I never dreamed I would become a vampirologist, at least that’s what others called me. But now that Halloween approaches, memories of that unforeseen former profession flood my consciousness.
It began when an Associated Press science reporter called me for a folklorist’s opinion about a paper delivered by Canadian biochemist Dr. David Dolphin at the 1988 American Association for the Advancement of Sciences. Dr. Dolphin hypothesized that those who had been labeled vampires in the past (Middle Ages) might have been suffering from a disease called porphyria.
In brief, porphyria is a rare incurable genetic disease that can also be triggered by alcohol and sulfa drugs or environmental contaminants. In Greek, porphyria means purple and for many, not all, patients their urine turns purple after exposure to the sun or ultraviolet light.
Dolphin asserted that those porphyria patients whose faces were negatively affected by sunlight must remain indoors during the day. He argued that porphyria patients had a negative reaction to garlic. Most dramatically, he claimed that they had a need for blood, but in the Middle Ages since there was no technology for transfusions, they would satisfy their cravings by drinking the blood of others.
The problem was that Dolphin’s proposition didn’t hold up clinically. In part, this was because there are eight different varieties of porphyria, each with its own symptoms and characteristics. Dolphin had lumped them all together.
However, as a folklorist, the correlations delighted me and the Associated Press quoted me saying that I thought the proposal was, “Wonderful. It proves there is truth in folklore.”
Who knew where my flip comments would lead?
Almost immediately, I received a phone call from France, inquiring if I would be a consultant on a vampire film. Of course, I said yes. That offer, like so many that followed, never came to fruition.
Still I was buoyed by the excitement. I was instantly perceived as a vampire expert. It took some boning up on my part, but eventually I became fairly conversant about the disease, porphyria (known to account for the madness of King George); Vlad, the Impaler (a Romanian hero for staving off the Ottoman Empire); and the book “Dracula” by Bram Stoker, that has never been out of print since the first edition in 1897.
However, some horrified porphyria patients blamed me for linking porphyria with vampires. One woman complained how ashamed the association made her feel and how relieved she was that most of her friends couldn’t remember the name of her disease.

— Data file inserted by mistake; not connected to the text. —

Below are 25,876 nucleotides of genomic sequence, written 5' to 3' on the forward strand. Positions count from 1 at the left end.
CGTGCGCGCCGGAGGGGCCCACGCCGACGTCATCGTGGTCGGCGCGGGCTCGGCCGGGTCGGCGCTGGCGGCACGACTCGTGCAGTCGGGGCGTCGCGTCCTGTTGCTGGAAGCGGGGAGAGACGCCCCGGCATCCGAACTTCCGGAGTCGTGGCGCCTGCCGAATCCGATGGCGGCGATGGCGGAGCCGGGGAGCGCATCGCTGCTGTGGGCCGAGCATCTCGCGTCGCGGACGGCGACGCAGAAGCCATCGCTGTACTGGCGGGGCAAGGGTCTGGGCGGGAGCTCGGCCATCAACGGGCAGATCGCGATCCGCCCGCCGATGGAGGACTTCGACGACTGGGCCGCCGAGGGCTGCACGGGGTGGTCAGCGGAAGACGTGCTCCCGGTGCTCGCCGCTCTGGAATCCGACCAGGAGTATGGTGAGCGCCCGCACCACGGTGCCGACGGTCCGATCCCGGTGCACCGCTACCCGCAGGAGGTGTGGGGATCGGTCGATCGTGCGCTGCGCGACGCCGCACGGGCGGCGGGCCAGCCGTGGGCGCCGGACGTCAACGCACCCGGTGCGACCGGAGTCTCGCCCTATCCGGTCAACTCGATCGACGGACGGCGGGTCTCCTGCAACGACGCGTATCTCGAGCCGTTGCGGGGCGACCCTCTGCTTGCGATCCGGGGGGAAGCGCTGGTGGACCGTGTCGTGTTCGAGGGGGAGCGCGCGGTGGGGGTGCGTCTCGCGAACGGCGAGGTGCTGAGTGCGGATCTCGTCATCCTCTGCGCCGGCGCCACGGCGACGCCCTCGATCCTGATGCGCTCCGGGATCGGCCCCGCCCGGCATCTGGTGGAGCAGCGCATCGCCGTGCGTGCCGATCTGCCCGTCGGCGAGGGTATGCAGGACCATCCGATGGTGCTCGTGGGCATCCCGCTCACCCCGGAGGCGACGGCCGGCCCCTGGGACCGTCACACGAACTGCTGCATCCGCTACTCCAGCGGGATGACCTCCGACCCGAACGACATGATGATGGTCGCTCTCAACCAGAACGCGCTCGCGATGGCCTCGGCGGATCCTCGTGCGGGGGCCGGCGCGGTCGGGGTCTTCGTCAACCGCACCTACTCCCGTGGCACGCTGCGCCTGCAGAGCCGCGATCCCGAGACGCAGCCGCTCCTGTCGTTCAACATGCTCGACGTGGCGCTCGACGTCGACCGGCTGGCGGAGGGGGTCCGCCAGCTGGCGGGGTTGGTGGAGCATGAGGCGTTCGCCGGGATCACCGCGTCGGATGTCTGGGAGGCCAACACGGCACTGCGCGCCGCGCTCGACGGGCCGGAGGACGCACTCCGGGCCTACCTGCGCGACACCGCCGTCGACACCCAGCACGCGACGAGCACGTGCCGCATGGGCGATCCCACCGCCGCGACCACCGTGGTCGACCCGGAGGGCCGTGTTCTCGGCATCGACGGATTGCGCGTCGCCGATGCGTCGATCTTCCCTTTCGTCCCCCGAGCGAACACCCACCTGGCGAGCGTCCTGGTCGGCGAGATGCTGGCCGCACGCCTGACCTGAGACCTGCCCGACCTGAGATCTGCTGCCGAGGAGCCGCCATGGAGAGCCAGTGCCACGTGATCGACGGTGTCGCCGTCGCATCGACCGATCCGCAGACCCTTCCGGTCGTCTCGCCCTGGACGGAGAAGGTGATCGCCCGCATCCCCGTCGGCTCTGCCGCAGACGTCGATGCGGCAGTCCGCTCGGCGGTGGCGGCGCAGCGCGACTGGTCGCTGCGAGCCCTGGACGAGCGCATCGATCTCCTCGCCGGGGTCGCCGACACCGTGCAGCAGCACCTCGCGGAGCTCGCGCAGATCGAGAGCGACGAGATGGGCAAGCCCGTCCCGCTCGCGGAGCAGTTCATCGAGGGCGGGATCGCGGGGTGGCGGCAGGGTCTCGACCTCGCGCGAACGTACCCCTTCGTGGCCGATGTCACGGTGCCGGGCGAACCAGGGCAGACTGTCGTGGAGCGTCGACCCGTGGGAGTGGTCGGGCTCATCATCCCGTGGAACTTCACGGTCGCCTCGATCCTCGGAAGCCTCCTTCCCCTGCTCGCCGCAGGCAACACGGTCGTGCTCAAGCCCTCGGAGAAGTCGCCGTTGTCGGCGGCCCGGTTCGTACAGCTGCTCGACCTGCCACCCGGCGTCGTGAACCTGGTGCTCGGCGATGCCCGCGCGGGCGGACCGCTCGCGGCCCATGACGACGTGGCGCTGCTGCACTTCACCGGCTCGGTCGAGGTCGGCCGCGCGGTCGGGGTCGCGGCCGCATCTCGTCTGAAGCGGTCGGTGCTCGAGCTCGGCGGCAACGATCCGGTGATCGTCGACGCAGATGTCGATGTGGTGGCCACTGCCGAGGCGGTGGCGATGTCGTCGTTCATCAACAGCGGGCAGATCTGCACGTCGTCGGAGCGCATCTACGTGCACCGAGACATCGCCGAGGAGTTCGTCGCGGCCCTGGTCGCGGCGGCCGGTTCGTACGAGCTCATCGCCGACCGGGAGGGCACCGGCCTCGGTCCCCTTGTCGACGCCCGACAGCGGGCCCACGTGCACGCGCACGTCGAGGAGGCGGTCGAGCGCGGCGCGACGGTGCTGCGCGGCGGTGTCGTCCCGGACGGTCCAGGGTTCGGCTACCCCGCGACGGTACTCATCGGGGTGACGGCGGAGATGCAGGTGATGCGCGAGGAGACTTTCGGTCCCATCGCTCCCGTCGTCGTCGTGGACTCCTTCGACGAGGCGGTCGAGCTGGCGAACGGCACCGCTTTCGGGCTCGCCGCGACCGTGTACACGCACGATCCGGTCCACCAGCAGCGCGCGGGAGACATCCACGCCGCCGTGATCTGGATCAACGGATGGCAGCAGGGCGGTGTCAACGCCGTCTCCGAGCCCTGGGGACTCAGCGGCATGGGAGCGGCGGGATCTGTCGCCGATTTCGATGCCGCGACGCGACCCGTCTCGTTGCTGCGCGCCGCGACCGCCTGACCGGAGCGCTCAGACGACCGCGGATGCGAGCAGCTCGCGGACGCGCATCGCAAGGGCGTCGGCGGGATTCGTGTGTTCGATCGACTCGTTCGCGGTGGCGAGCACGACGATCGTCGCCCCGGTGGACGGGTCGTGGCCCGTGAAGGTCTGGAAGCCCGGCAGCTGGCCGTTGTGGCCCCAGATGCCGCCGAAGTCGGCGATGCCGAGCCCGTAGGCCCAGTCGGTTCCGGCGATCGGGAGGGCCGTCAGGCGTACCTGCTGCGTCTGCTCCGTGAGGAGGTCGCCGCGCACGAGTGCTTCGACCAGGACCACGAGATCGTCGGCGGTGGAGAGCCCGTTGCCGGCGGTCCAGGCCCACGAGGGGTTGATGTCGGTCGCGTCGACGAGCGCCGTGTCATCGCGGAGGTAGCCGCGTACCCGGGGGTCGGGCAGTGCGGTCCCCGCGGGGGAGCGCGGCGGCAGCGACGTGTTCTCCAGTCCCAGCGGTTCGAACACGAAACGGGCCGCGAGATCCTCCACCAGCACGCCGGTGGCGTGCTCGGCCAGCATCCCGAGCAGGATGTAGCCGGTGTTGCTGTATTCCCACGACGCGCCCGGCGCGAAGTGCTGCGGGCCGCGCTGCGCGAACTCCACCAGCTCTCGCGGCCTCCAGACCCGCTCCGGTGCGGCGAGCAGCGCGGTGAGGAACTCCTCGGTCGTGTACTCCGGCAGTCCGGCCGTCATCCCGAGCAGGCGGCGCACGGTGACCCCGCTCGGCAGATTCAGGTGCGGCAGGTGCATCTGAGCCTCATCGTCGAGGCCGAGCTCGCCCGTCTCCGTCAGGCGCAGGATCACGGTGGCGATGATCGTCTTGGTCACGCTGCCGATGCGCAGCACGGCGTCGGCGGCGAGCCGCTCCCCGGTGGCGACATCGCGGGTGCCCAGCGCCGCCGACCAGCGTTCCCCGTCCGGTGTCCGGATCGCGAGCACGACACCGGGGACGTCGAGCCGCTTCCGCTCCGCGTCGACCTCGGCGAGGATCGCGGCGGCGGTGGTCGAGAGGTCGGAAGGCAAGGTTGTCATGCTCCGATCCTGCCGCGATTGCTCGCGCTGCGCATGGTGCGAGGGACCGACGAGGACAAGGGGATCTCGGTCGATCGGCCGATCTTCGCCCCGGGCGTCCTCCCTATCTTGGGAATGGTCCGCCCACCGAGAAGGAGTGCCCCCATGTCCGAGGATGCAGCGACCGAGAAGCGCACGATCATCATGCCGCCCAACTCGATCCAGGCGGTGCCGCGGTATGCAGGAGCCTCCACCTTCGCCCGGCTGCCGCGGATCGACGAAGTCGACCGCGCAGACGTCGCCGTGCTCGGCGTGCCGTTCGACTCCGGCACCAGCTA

A young male patient in Santa Barbara, Calif., disclosed he was frightened to walk around the local schoolyard during the day lest parents might think he was stalking their children. Indeed, so much sensational press surrounded Dolphin’s concept, even the grammar school newspaper, “The Weekly Reader,” had an article about it.
But my friends and family loved it and could hardly wait to participate.
Bela Lugosi, Jr. had been a USC law school classmate of my brother, Mickey. He gave Mickey a Dracula watch that my brother insisted I must have.
A film company invited me to Budapest, Hungary, to be in an international TV production, “Dracula, Live from Transylvania.” I even got to play a scene with actor George Hamilton, who freaked out having to interview a real blood drinker. He turned that task over to me. I was pretty unruffled about it, too, until I asked one of the blood drinkers, “How much blood do you drink at a time?”
When she responded, “Half a glass.” I lost my cool.
“Half a glass?” I was incredulous as I visualized a glass half-filled with coagulating human blood. To the glee of friends and family watching in the U.S., I could not disguise my shock.
In 1995, I was invited by the Romanian Bureau of Tourism to attend the First World Dracula Congress. What a strange contingent of attendees: fifty international scholars (including me) and 150 members of the press from all over the world.
Upon arrival in Bucharest, my husband, Harold, and I were warmly greeted by Nicolae (Nicky) Paduraru, president of the Transylvanian Society of Dracula. But when Nicky began extolling my virtues in his Bela Lugosi-like accent: No-rine, I love your mind; I love your brain…”, an irritated Harold demanded, “Leave the rest to me!”
I joined both the Canadian and Romanian chapters of the Transylvanian Society of Dracula. In 1997, in Los Angeles, we sponsored a celebration that drew thousands for the 100th anniversary of the publication of “Dracula.”
After that, my interest in vampires began to wane, but still I have my old contacts with new ones always welcomed. When Frankenstein Jones requested to friend me on Facebook, how could I say, “No”?
If you’d like to see more vampire memorabilia, visit my online folklore and popular culture gallery: flpcgallery.org. While you’re there, check out additional cultural artifacts: Day of the Dead skulls; milagros for healing; evil eyes and hamsas for protection; and political gags.
Norine Dresser is the author of American Vampires: Fans, Victims & Practitioners (Norton, 1989; Vintage 1990) and nine other books, as well as being an award winning column for the Los Angeles Times (1993 to 2001). She can be reached by e-mail at firstname.lastname@example.org